The climate strategy defines goals for increased building efficiency, improved electric vehicle adoption, reduced driving by fossil fuel cars and investment in solar energy. The shorter window puts the goals within the typical length of a council member’s term.

Evan Brown, council member and former chair of the city’s sustainability commission, said a briefer plan makes council members more accountable for progress. “It really sets out in a limited time period, which is enough for a single council not to be able to kick the can down the road,” he said.

Among Red Wing’s first steps will be an attempt to adopt a building benchmarking policy for large commercial building owners to document energy use, a move the City Council will likely take up next summer, he said.

The plan calls to build on the success of existing programs but has no dedicated budget. The city and Xcel Energy’s Partners in Energy will continue the city’s successful Green Wing Energy Action Plan to increase participation among commercial building owners and homeowners, especially in low-income neighborhoods with high energy burdens. “That’s a natural extension of what we’re already doing,” Brown said.

Challenges and hiccups will be part of a transition to a less carbon-intensive energy system, he said. The plan encourages a fund for fuel switching, which moves houses from natural gas or propane to electricity. That task can be difficult in a city with many homes a century old and will require the financial assistance of programs that don’t yet exist.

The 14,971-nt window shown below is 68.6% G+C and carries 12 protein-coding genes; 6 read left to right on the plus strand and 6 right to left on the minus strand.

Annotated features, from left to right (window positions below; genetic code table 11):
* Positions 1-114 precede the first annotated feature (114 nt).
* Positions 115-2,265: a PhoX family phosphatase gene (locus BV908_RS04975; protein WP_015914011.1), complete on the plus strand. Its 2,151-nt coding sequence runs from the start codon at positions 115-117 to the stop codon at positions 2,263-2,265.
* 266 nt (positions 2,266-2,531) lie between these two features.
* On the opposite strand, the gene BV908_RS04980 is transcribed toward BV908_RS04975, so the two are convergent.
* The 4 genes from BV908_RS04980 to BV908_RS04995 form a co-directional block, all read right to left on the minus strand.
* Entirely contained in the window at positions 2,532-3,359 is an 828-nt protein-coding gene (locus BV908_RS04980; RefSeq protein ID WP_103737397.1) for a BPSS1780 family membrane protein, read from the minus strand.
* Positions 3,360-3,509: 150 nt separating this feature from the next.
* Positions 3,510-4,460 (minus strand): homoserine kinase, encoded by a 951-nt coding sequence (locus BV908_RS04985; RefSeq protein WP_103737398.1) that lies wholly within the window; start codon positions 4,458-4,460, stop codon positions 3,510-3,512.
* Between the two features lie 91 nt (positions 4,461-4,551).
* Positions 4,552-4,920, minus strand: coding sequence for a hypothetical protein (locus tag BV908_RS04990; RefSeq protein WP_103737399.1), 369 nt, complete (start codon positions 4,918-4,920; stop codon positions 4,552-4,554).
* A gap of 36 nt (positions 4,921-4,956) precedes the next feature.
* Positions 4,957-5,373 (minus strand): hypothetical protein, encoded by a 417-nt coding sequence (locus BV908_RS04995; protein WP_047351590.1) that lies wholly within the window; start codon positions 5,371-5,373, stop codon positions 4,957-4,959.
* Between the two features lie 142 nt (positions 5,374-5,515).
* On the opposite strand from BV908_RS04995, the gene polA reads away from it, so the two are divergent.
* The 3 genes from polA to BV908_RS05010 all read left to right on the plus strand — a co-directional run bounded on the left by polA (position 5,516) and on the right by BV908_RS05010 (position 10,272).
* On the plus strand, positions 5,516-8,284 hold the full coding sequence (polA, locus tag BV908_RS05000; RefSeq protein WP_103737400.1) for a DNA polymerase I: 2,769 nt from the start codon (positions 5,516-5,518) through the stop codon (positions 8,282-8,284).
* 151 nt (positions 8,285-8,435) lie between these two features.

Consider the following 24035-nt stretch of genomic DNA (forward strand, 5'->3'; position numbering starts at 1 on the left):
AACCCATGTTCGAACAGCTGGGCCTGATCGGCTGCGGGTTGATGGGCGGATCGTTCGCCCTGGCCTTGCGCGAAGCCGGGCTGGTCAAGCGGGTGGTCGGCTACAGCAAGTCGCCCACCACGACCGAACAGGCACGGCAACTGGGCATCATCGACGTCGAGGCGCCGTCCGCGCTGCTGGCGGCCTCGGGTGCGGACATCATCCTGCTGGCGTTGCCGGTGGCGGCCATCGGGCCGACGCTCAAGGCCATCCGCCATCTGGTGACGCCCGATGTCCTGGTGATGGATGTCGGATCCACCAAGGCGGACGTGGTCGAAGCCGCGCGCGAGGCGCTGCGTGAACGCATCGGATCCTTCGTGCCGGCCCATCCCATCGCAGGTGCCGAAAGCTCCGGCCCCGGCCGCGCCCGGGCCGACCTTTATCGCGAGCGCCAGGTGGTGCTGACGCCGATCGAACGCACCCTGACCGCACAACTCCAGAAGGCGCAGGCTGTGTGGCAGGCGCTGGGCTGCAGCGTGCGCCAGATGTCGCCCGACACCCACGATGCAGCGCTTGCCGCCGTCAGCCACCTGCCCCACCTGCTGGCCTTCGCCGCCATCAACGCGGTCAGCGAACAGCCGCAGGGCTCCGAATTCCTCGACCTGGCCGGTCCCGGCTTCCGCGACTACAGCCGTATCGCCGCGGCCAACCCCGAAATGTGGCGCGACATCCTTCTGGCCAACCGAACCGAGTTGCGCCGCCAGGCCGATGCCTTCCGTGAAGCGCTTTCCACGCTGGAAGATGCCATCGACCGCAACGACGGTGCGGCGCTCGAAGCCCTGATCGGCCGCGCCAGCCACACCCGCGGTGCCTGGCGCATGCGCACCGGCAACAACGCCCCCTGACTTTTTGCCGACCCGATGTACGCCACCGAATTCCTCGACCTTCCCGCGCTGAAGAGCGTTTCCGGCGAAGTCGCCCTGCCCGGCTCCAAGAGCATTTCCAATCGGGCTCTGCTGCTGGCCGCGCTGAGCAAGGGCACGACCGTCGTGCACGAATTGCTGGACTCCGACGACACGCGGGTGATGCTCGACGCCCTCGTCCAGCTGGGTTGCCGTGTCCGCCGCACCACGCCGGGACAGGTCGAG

“We can’t ask people who already have energy burdens to incur the cost of an electrical upgrade, which can cost thousands of dollars,” Brown said.

Minnesota cities with climate action plans have progressive reputations and longstanding environmental programs. Red Wing is no different. Several solar projects are located on city buildings and the city and school district subscribe to one of the nation’s largest community solar projects. As of last December, solar provided 93% of the city’s municipal electricity consumption.

The city created a sustainability committee in 2008 and in 2011 joined Minnesota’s Green Step Cities program, a private-public partnership that encourages and recognizes communities for progressive environmental practices. Plus, Red Wing has changed over lighting to LEDs on street lights and city-owned ramps, improved heating and air conditioning technology, and installed a public electric vehicle charging station.

“The momentum has been building for a while, so it wasn’t so hard” to pass the new climate plan, said Melissa Baartman, Red Wing’s community and economic development coordinator. Finis agreed that the city and council have embraced clean energy. “At the City Council meeting, there were almost no questions on this” plan, she said. “It passed unanimously. And so it was one of the most anti-climactic climate action plan adoptions. I loved that.”

Frank Jossi is an independent journalist and consultant based in St. Paul and a longtime contributor to Midwest Energy News.